The  ‘phone rings, while I am striding off towards the kitchen with the bath towel that I used to mop up most of the flood, and as I open the washing machine door I notice that yesterday’s washing needs re-washing because the sun stopped shining before I could peg it onto the line.  While pegging, re-mopping and explaining to the ‘phone that I never forgot to pay my tv licence, I was actually protesting some BBC coverage which seemed important at the time but which I cannot identify right now –  It’s time to dirty some more dishes while hovering above the still wet floor.  I start humming that song – It goes something like, “Ain’t it good to be back home again…..”

I realise I can hum in expletives when hubby comes in and chucks his backpack on the wet floor, cap on the tv, shoves the dry washing off the sofa to make space for the dog, and tells me how he fancies frying up a storm for supper.

Working from home is what we DO.  We might not like it, but dust settles for the slob and the houseproud in equal measures and it will gnaw at your nerves until you reach for the yellow duster, after which it’s over.  Another day of working from, around, at, in, and all over that place we call home has begun.

I did mean to write about working from home for a profit, but somehow I lost the context and am now going to head off to bed, to chill, at home.  Yawn.

 

Love the Grindstone : Dealing with today

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Why is it that we work most of days looking forward to the day we can have time off.  I remember that one of my first thoughts after hearing I was pregnant was, “How much time can I get off work?”  Perhaps not the noblest thing to admit, but it is the truth.  I had been working as a journalist and been burning the candle at both ends.  Time out was something I craved – Or so I thought.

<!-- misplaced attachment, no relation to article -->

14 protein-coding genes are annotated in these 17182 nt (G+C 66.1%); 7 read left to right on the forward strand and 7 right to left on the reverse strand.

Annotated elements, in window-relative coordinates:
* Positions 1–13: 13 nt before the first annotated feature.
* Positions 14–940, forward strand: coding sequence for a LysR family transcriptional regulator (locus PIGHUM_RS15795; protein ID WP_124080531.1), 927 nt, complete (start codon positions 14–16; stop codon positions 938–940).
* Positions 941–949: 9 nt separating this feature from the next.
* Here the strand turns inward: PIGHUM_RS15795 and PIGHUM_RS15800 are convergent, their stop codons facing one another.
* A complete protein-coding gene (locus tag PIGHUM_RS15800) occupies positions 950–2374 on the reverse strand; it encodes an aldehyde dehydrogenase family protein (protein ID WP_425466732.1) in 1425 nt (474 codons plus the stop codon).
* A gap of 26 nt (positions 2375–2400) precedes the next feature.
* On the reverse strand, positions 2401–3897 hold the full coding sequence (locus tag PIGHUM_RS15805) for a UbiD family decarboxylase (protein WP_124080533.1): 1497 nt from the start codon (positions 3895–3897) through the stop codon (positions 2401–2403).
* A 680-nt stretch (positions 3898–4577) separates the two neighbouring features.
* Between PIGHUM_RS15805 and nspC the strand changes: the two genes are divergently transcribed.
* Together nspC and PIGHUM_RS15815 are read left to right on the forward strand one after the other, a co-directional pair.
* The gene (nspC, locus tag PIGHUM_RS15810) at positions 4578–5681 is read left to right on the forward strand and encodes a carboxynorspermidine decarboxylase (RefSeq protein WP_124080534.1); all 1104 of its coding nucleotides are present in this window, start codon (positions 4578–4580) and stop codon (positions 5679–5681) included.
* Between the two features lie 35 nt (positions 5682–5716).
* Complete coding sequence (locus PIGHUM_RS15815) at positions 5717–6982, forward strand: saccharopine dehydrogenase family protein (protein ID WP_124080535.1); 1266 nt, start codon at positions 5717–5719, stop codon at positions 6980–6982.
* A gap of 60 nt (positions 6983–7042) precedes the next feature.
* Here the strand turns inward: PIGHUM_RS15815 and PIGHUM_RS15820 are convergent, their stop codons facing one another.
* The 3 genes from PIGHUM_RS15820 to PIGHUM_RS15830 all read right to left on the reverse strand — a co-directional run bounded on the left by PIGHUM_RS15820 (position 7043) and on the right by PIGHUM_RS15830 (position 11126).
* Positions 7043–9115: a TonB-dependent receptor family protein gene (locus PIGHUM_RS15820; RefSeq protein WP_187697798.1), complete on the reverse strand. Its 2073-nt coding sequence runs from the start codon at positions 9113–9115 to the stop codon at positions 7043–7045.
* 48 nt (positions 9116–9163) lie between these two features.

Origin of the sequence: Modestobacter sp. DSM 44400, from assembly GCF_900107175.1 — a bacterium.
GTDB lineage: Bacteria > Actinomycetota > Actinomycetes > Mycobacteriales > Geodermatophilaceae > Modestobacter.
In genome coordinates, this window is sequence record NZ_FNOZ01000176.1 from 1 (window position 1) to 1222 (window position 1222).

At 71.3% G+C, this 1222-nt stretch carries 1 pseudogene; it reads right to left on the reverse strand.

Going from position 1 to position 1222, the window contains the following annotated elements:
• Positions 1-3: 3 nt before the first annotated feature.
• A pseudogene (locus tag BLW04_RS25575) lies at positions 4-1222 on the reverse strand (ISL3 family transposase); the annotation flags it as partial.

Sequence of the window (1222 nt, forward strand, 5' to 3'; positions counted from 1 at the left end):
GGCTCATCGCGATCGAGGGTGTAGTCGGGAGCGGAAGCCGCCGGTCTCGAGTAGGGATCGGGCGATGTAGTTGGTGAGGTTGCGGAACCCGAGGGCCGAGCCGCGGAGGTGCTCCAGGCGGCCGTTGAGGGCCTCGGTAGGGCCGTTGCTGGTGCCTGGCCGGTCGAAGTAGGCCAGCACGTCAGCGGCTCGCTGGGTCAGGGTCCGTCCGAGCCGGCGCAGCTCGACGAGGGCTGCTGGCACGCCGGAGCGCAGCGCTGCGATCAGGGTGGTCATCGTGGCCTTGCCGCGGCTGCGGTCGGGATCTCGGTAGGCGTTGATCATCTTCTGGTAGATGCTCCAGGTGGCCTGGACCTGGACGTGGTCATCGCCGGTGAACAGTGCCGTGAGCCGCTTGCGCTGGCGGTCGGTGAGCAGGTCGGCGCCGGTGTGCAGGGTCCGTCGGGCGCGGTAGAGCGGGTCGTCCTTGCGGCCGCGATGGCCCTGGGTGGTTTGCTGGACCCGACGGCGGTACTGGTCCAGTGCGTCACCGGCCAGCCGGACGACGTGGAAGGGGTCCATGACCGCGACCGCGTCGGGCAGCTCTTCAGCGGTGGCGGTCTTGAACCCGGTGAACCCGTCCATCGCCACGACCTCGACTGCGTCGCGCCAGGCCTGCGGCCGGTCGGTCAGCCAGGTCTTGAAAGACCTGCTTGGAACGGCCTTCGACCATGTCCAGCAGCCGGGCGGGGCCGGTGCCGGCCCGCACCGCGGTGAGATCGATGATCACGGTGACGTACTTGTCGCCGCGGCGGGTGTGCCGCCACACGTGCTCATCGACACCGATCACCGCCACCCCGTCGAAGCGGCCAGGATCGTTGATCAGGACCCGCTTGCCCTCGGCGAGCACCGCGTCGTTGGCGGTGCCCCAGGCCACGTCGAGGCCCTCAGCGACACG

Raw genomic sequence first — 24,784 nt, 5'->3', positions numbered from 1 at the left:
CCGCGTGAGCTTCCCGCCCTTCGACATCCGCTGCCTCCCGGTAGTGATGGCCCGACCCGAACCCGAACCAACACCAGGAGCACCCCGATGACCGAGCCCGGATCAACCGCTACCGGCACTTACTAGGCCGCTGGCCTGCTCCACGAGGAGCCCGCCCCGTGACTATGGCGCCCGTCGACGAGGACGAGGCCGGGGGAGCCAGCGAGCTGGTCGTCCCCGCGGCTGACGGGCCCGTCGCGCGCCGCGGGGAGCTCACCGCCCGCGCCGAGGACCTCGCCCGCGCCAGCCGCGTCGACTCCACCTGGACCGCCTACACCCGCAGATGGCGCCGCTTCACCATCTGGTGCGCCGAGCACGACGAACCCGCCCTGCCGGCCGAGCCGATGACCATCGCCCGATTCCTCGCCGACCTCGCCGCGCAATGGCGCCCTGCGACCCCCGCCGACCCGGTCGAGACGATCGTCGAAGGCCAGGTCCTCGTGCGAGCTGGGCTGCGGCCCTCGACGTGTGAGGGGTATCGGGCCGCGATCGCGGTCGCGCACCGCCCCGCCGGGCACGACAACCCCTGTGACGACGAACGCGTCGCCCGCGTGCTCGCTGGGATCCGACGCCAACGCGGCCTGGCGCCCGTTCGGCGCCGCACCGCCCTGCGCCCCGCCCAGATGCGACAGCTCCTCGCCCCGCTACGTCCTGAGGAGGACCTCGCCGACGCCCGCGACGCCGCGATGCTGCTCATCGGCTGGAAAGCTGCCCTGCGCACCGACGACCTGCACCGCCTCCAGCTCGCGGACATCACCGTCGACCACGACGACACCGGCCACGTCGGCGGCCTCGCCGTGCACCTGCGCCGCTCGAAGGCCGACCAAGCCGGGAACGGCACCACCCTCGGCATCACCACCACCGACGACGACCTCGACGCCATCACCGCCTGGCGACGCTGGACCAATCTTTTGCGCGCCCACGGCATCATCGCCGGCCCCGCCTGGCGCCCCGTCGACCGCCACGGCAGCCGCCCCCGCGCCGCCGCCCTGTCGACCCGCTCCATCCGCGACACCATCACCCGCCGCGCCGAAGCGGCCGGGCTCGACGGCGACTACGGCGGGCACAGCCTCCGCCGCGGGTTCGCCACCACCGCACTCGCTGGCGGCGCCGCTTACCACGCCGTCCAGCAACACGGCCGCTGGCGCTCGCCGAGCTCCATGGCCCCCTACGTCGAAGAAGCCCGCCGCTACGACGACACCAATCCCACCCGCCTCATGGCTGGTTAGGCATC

Every parent knows that a baby is a full time job and then some, so it’s no mystery how my maternity time off went. Having spoken to others who have either just had leave, given up working for some other reason, the story seems frighteningly universal. Time away from the working mill never seems to live up to our expectations, and for some reason, we MISS working.  Crazy, huh?

It would seem we are social animals, pack animals even.  We dislike drudgery, conforming, being bossed around, and being managed to the millisecond – So why do we miss it stops?  Most people find the euphoria of freedom lasts around a month at most.  Pretty soon after that we seem to actively start replacing our obligations – Some join clubs, get a plot, find someone to care for, visit the pet store.  Others do charity work.  We will go to great lengths to find a grindstone.

It makes sense to love your grindstone.  After all, out of all the shackles in the world you picked yours, if not initially, then by not swapping it for another one as soon as you developed the skills or opportunity to do so.

What is a grindstone? By definition it is a thick disc of stone or other abrasive material mounted so as to revolve, used for grinding, sharpening, or polishing metal objects.  So it’s a hard, repetitive,cyclic thing that polishes /  a harsh, distasteful thing we do over and over again to earn us money, or enhance our world in some way.